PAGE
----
Record turnout for early voting in Macon
Nearly 200 people have had problems with their absentee ballots in Macon-Bibb County this election season.
As of this week, about 175 voters had their initial absentee ballots not counted, although in some cases they later voted in person or requested a new ballot. At least 48 of them had their ballots rejected for not signing an oath, some of whom are unaware their votes were not cast.
People can apply for absentee ballots through Friday, but that will be “cutting it close,” since the ballots have to be returned to the elections office by Tuesday evening, Macon-Bibb Elections Superintendent Jeanetta Watson said.
It’s common for a batch of absentee ballots to be rejected, she said.
When an absentee ballot is not counted, then that registered voter has to restart the process of applying for a ballot. A letter is sent to those registered voters letting them know of the situation.
“What happens is we check the signature when it returns,” Watson said. “We can’t just open the ballot. They have to sign the outside of the ballot and verify that’s the person asking for the ballot.”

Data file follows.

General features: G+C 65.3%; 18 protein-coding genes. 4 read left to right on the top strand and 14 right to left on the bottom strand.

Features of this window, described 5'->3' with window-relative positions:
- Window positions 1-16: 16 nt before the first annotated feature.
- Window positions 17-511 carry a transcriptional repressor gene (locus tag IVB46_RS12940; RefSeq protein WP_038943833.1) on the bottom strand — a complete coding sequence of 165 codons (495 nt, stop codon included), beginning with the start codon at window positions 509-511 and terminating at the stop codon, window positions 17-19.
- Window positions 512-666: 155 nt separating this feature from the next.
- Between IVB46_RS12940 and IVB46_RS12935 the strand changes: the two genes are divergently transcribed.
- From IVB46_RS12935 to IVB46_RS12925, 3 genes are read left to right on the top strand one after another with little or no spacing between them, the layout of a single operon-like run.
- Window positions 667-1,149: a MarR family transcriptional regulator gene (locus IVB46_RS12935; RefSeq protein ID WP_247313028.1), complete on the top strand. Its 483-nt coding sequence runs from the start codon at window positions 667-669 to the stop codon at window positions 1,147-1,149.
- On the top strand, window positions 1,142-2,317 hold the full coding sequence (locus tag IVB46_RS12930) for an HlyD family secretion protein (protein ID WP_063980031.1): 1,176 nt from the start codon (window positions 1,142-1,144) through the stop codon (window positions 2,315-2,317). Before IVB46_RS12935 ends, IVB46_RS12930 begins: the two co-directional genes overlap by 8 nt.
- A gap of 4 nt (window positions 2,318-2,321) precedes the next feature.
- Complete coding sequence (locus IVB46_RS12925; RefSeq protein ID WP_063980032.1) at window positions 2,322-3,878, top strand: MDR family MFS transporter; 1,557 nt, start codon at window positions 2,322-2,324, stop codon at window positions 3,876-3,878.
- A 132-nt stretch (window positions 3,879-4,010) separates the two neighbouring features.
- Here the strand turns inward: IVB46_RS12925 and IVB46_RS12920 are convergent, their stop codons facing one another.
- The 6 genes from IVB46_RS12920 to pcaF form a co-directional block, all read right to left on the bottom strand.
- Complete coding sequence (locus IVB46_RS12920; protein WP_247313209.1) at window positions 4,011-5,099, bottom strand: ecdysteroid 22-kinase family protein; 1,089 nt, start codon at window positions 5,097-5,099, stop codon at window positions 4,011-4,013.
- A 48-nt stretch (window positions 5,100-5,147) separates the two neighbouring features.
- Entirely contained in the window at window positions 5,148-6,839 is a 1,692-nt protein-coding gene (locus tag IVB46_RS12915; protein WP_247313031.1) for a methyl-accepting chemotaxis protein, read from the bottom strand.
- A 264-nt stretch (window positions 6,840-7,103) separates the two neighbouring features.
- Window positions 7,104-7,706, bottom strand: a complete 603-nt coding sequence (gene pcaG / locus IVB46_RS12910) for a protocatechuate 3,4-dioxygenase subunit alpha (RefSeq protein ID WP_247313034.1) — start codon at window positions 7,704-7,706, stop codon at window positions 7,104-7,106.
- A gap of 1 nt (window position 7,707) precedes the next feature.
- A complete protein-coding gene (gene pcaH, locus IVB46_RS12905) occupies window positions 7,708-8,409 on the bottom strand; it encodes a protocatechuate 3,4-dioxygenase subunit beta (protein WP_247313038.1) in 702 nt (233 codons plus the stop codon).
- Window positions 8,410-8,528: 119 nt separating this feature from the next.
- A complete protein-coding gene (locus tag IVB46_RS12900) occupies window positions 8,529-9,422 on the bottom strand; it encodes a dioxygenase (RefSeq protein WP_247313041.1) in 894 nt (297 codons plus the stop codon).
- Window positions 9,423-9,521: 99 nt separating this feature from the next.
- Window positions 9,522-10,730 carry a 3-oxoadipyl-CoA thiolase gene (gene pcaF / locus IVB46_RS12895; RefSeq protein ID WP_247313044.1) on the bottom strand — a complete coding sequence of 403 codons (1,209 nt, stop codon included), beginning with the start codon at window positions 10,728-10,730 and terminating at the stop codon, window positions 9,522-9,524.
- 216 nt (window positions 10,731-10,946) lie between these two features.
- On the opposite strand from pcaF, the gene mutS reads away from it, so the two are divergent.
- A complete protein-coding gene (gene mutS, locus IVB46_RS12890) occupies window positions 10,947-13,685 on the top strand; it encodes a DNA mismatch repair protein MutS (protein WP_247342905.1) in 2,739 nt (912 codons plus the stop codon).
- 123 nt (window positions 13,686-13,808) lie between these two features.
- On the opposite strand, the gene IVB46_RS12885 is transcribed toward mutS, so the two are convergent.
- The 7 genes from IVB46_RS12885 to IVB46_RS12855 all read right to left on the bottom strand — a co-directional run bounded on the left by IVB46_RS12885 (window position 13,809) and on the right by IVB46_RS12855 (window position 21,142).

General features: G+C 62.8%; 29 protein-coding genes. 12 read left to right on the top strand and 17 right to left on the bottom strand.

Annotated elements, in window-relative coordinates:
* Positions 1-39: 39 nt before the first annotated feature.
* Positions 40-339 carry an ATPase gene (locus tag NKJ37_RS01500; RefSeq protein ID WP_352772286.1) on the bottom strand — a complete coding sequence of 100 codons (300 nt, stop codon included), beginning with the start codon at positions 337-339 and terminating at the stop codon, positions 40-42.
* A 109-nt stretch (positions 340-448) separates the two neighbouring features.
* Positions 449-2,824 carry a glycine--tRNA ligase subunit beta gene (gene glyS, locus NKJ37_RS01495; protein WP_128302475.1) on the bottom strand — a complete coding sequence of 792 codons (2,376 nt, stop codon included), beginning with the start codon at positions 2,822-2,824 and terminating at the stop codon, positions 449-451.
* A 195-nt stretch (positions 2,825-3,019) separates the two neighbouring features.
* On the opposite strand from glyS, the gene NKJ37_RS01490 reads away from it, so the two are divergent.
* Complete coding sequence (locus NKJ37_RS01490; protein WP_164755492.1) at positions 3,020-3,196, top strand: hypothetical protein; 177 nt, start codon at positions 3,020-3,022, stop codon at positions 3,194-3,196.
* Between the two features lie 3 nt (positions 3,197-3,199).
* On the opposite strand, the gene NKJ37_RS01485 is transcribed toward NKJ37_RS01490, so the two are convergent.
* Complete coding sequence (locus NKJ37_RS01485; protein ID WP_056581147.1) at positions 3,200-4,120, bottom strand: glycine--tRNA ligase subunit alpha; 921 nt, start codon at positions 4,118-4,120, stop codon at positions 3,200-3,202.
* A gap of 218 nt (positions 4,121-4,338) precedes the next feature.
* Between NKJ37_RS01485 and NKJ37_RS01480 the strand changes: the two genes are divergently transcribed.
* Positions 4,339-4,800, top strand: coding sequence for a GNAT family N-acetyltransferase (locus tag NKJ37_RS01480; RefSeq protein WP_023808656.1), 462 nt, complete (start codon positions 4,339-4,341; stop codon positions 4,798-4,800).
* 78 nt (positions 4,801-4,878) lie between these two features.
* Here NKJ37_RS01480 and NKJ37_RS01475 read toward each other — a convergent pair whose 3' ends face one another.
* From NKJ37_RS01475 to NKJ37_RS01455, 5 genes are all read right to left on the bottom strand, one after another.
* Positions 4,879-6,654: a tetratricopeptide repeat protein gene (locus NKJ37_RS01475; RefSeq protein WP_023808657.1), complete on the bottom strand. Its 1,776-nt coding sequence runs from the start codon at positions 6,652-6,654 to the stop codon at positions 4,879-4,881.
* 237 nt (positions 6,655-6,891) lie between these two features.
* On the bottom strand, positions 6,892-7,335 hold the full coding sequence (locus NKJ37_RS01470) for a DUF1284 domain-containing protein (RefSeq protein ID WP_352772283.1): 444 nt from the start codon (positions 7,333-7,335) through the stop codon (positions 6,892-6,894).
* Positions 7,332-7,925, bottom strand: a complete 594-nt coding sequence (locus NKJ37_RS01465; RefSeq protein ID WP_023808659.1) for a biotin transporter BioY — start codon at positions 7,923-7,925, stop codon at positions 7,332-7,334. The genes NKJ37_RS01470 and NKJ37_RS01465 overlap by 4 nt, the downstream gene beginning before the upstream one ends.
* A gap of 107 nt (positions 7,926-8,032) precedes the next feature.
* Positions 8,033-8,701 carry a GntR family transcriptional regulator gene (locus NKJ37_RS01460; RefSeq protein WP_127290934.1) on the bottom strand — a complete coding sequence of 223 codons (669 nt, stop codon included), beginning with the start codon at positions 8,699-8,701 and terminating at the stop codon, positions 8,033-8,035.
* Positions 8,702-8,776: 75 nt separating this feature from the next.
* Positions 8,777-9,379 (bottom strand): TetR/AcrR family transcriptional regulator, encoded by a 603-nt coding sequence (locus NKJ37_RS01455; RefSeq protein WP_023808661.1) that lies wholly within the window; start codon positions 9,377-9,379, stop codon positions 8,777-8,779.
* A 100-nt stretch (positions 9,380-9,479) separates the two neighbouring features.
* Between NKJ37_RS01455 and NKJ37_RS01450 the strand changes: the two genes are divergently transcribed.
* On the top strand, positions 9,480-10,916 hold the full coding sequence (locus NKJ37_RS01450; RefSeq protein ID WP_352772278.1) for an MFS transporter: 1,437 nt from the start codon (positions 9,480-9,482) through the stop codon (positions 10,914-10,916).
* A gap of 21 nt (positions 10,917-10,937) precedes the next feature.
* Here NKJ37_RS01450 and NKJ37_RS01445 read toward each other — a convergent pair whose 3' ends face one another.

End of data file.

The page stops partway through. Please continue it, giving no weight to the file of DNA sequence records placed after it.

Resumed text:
In response, the NAACP is contacting as many voters as possible with rebuffed ballots. People who have questions about whether their absentee ballots have been counted can contact the NAACP at 478-745-9944. The organization is also offering rides to the polls on Friday and on Election Day.
“The ones we’re focusing on right now are the ones who turned in an application and it was denied because they did not sign the oath, said Gwenette Westbrooks, president of the local NAACP chapter.
While absentee ballots usually represent a small portion of overall voters, early voting has generated a strong turnout in Macon. Through Wednesday, more than 24,000 of Bibb’s 80,000-plus registered voters had voted in this election. The early voting period ends Friday.